Tuesday, June 24, 2008

Glastonbury Festival: Little Burmese Tea Shop

Democracy activists from Burma will have a tea stall in the The Green Futures Field at the Glastonbury Music Festival called the "Little Burmese Tea Shop". Tea shops are an intrinsic part of Burmese life - people meet in tea shops throughout the country to speak in hushed tones of the political situation in Burma.

At Glastonbury 2008, the Little Burmese Tea Shop will be focussing on the issue of political prisoners in Burma. Our campaign - to raise awareness on the plight of Burmese political prisoners, and to pressure the military junta to release them - is part of a wider campaign organised by the Assistance Association for Political Prisoners for Burma (AAPPB). AAPPB provide valuable and very risky support to political prisoners inside prison, through low profile provision of materials and financial support to their families; enabling the families to visit prisoners who are held far from their loved ones. The stall holders at Glastonbury 2008 are all former political prisoners, and are on hand to speak with visitors to the Tea Shop. Funds raised at the Tea Shop will go to supporting victims of cyclone Nargis which struck Burma in May 2008.

The Tea Shop is also bringing 2 speakers to the Speakers Forum (Friday 15.30 and Sunday morning). Our speakers are Dr Saing and Zaw Zaw Aung. Dr Saing is a medical practitioner who is a long standing political activist in Burma. Arrested in 1974 for political activities as a student, he served 7 years in Insein prison, of which several were in solitary confinement, and during which time he was tortured. After release Dr Saing became active again during the 1988 uprising in Burma, for which he was again imprisoned, serving 7 years of his 20 year sentence. He fled to the UK in Oct 2007, and currently works with Amnesty International. Dr Saing will speak on recent events in Burma, including the monk’s protests of 2007, the recent rewriting of the constitution, as well as his own personal experiences as an activist.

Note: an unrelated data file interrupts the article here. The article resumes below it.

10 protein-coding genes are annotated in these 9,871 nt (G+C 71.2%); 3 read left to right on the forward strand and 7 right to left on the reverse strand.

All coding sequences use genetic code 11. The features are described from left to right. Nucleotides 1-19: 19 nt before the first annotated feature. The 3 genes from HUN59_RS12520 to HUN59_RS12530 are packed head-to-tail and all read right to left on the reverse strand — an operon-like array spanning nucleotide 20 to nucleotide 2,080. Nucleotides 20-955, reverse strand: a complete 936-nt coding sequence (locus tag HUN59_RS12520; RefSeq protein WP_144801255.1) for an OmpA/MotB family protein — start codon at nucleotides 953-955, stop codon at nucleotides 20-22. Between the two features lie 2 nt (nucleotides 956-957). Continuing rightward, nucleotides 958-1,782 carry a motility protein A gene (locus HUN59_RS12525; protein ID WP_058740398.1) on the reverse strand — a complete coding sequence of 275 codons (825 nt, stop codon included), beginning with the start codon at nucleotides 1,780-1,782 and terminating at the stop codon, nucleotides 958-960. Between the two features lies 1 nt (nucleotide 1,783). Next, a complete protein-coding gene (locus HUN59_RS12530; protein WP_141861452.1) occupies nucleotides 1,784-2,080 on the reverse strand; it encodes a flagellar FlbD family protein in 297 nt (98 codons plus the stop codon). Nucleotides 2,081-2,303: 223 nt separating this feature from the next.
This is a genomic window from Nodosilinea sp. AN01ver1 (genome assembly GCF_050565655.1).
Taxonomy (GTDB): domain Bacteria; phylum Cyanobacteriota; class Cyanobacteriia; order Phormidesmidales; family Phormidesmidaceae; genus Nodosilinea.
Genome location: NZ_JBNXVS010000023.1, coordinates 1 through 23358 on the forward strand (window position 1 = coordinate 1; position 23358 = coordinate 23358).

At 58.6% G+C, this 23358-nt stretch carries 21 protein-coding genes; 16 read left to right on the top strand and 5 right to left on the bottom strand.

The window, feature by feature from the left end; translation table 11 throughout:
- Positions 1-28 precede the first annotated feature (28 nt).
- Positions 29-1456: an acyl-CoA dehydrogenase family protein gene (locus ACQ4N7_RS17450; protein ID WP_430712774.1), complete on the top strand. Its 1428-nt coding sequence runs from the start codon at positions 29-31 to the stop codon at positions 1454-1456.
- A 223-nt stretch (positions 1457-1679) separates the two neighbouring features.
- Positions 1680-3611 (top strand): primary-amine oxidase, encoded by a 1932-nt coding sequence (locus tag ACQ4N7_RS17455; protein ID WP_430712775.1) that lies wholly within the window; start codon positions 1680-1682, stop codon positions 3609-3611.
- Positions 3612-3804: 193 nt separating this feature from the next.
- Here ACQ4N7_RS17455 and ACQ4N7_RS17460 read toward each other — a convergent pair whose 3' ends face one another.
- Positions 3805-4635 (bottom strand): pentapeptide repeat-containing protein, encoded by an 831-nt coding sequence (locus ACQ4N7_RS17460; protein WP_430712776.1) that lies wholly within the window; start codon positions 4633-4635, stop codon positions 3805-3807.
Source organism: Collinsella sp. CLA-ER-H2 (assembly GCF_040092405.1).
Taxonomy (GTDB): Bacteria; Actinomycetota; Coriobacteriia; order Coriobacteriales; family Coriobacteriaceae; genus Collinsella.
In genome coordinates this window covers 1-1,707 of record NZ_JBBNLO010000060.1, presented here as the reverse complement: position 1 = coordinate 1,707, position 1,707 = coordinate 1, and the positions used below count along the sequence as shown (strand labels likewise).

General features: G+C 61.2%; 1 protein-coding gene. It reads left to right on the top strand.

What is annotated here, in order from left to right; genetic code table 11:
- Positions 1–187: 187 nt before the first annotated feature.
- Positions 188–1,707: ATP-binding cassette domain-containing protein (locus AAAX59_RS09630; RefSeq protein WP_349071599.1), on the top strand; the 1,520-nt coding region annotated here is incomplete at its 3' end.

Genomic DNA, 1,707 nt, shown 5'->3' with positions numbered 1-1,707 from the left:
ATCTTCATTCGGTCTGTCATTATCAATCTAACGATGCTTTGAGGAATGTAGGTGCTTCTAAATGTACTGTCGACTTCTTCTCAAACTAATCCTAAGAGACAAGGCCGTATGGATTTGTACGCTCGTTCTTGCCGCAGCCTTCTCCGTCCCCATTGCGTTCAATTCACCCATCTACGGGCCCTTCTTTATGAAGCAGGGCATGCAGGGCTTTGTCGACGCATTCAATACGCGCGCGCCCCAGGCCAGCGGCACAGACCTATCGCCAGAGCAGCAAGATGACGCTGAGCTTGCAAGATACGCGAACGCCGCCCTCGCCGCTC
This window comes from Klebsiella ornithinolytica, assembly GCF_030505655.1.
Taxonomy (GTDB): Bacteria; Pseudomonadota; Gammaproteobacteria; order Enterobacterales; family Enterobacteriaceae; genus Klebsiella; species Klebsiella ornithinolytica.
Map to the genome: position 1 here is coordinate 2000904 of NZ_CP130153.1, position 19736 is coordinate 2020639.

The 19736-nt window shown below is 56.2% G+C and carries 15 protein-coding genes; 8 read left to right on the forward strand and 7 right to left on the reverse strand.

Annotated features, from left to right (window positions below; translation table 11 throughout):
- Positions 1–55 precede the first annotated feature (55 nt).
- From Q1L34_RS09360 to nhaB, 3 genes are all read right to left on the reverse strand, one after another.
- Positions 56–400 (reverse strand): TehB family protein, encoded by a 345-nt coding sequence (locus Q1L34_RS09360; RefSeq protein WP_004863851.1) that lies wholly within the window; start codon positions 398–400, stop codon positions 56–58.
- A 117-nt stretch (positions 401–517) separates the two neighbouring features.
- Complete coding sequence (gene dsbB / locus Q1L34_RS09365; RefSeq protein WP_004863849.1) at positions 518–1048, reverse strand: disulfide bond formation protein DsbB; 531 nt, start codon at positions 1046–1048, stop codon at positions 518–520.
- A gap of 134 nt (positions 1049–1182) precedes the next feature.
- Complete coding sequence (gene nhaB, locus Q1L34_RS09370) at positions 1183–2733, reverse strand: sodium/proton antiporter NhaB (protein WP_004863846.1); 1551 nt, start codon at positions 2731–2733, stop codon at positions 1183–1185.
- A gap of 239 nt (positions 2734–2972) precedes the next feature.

Zaw Zaw Aung was a senior figure in the student body that organised the 1988 uprisings. For this activism he was arrested and served as a political prisoner for 14 years (out of a 20 year sentence) in various prisons across Burma, including several years in solitary confinement. Since his release he has played an important role in supporting former political prisoners in both social welfare and on HIV. He also became very significantly active in a new underground political movement inside Burma, called the ‘88 Students Generation’ (people who were key players in the 1988 uprising, have been political prisoners, and are struggling for genuine tripartite dialogue and national reconciliation).




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